- Focus on the skills needed in the future, which are not necessarily the
skills required today. Dad may have been a whiz at making widgets, but that
might not be necessary in the future. Perhaps the new leader should have sales
experience or outstanding people skills.
- Determine whether or not family members or employees
possess the appropriate skills and/or can acquire them. Focus on skills, not
family membership, age or status.
- Consider providing the potential successor with
experience outside the family business to hone their skills, learn new
management techniques and build their network of mentors and advisors.
- Create a personal development plan with input from the potential successor to
ensure the on-going attention to skill development and continuous improvement.
Identify potential mentors or coaches who can add value to the process.
- Consider forming a Board of Directors and/or Advisory
Board to provide a broader management perspective.
- Develop an agreed policy for reviewing the performance and compensation of the
successor well before it becomes an issue. Remember, it’s best to deal with
emotional issues before emotion becomes the issue.
- Develop a document that clearly describes the changing roles and responsibilities
of the current leader and the evolving roles and responsibilities of the
the next generation of leaders need to possess many of the key attributes that
made the company successful in the first place — passion, commitment, curiosity
and a willingness to learn on the job — they’ll also need to recreate
entrepreneurial wonder while inspiring others to build a successful business.
simply can’t be left entirely to family members, but instead must focus on
finding and grooming the right person based on skills rather than bloodline.
Lisë Stewart is founder and director of Galliard Group, a training and
consulting firm specializing in family-owned and closely held businesses. She
is a nationally recognized author and speaker who draws on more than 25 years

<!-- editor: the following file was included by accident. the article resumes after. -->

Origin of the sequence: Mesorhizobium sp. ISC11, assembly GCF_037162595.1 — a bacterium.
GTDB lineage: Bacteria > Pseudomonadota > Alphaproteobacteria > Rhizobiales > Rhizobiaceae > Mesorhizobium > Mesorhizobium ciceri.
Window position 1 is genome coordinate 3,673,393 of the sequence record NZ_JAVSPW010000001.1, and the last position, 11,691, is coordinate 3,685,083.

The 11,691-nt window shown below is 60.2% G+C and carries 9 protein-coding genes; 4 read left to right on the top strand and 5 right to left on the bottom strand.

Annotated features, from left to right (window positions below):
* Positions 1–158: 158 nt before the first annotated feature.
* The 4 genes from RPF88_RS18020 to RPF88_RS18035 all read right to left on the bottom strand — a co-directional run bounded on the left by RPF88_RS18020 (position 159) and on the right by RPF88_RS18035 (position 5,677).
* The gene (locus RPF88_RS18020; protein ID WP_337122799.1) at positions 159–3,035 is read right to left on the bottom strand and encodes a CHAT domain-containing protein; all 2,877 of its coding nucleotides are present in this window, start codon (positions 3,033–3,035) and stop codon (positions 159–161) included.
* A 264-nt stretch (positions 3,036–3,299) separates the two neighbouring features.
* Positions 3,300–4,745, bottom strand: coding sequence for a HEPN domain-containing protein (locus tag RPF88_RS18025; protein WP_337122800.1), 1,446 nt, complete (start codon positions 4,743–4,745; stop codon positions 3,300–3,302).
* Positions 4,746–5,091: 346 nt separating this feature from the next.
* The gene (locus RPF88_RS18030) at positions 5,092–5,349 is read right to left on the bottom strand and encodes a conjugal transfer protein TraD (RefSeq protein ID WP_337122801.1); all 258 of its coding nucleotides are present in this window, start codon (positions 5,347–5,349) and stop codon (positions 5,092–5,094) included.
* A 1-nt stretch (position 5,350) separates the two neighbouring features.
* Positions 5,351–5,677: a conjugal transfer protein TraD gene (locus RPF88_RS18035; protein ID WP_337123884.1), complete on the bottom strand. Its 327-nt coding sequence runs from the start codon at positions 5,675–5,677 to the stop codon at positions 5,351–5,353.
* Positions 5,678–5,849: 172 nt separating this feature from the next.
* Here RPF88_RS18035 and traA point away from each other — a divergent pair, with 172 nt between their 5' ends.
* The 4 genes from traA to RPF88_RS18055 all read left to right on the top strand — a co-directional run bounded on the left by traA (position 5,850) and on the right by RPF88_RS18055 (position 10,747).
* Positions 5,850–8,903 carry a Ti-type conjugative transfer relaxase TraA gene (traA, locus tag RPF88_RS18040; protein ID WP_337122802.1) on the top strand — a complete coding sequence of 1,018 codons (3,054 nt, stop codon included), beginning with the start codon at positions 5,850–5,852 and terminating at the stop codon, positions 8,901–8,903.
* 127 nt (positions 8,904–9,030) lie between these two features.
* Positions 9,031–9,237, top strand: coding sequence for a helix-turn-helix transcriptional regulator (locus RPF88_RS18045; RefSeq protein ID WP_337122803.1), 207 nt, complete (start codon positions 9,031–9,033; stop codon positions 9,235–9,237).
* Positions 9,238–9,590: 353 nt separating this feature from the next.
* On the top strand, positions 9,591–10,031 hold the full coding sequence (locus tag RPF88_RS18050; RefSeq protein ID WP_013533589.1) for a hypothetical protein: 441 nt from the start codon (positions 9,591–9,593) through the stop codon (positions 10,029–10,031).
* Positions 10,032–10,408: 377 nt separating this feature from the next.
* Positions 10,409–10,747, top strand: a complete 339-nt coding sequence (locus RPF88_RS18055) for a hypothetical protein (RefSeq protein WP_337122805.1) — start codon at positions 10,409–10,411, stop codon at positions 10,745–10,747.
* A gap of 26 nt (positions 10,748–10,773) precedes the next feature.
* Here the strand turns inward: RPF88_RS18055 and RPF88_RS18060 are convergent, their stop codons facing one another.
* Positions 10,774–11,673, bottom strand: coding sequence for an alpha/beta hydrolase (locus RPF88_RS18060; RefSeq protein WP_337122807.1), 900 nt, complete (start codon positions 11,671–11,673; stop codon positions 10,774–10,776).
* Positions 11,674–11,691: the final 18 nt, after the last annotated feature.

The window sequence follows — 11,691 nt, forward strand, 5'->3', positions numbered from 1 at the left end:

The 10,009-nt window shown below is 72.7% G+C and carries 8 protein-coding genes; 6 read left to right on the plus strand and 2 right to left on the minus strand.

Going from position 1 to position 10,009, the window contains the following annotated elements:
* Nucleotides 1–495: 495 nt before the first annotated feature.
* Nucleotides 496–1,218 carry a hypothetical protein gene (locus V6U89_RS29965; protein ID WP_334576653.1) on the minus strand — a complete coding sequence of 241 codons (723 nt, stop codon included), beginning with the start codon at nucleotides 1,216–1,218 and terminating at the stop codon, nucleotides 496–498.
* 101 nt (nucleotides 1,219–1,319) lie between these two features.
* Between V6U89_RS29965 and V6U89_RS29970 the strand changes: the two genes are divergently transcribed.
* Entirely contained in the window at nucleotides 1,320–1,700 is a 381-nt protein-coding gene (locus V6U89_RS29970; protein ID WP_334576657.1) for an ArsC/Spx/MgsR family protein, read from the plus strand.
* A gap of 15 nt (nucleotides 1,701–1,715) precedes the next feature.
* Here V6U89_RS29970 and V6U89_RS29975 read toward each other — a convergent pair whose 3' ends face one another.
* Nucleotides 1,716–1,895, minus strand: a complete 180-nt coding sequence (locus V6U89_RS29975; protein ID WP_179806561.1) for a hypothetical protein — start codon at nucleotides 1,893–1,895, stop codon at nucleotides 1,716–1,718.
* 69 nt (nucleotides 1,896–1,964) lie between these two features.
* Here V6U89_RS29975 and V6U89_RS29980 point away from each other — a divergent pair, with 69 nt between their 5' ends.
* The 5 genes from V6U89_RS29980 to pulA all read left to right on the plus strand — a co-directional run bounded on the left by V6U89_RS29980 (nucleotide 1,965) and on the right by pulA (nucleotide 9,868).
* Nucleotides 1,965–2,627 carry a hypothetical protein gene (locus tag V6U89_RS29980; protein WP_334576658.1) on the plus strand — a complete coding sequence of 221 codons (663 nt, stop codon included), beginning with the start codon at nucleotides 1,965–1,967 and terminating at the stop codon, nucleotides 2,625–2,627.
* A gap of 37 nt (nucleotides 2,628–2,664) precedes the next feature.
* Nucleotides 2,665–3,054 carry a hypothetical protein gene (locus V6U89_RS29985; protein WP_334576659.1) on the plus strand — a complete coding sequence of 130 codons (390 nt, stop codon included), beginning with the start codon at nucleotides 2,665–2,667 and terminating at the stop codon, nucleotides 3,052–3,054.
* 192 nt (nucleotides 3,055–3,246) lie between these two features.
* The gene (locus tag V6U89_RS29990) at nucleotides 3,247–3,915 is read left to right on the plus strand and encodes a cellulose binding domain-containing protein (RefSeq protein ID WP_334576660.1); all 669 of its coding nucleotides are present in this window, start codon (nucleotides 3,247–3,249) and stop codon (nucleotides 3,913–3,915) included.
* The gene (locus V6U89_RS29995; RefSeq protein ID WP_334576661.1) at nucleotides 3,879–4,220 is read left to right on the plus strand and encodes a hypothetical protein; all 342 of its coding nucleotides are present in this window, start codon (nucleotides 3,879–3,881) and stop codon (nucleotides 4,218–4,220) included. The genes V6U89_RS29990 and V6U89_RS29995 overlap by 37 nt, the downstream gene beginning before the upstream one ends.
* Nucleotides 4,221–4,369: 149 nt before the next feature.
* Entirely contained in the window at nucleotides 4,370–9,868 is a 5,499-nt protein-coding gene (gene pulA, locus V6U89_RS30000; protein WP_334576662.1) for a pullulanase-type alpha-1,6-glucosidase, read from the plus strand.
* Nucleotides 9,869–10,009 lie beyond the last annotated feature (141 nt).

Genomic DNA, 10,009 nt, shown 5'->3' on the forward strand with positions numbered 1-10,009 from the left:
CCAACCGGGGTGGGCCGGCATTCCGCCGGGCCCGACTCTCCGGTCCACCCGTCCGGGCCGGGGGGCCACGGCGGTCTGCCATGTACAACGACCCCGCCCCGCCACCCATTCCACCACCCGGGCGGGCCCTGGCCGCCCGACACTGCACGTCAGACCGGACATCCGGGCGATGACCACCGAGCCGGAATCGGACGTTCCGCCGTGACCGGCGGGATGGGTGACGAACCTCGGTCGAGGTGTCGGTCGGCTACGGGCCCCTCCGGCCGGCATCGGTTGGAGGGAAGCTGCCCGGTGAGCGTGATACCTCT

of experience to share practical advice for ensuring sustainability of family
businesses. You can reach Lisë at email@example.com.
Articles by Lisë Stewart
Develop Leaders in a Small Company
Once you’ve taken the time to list the important skills and the types of knowledge needed to execute your plan, move toward activities that provide your team members with multiple opportunities to grow.
Forget Succession Planning — Plan for Success Instead
Succession planning means planning for the long-term success of the business.
Time for a Difficult, but Necessary Conversation
An important aspect of both business and personal planning is to explore your values concerning money, and the values of your spouse and/or business partners.
Breathe Life Into Your Strategic Plan
A strategic plan should be a living document — with a solid foundation in the form of a clear vision for the future and short list of the core values that drive decision-making in the company.
A New Way To Do Performance Evaluations
Helping people work together to improve the overall performance of the company can be a rewarding and exciting conversation. Many employees don’t really understand what is expected of them, and aren’t sure what to do to get the results their manager expects.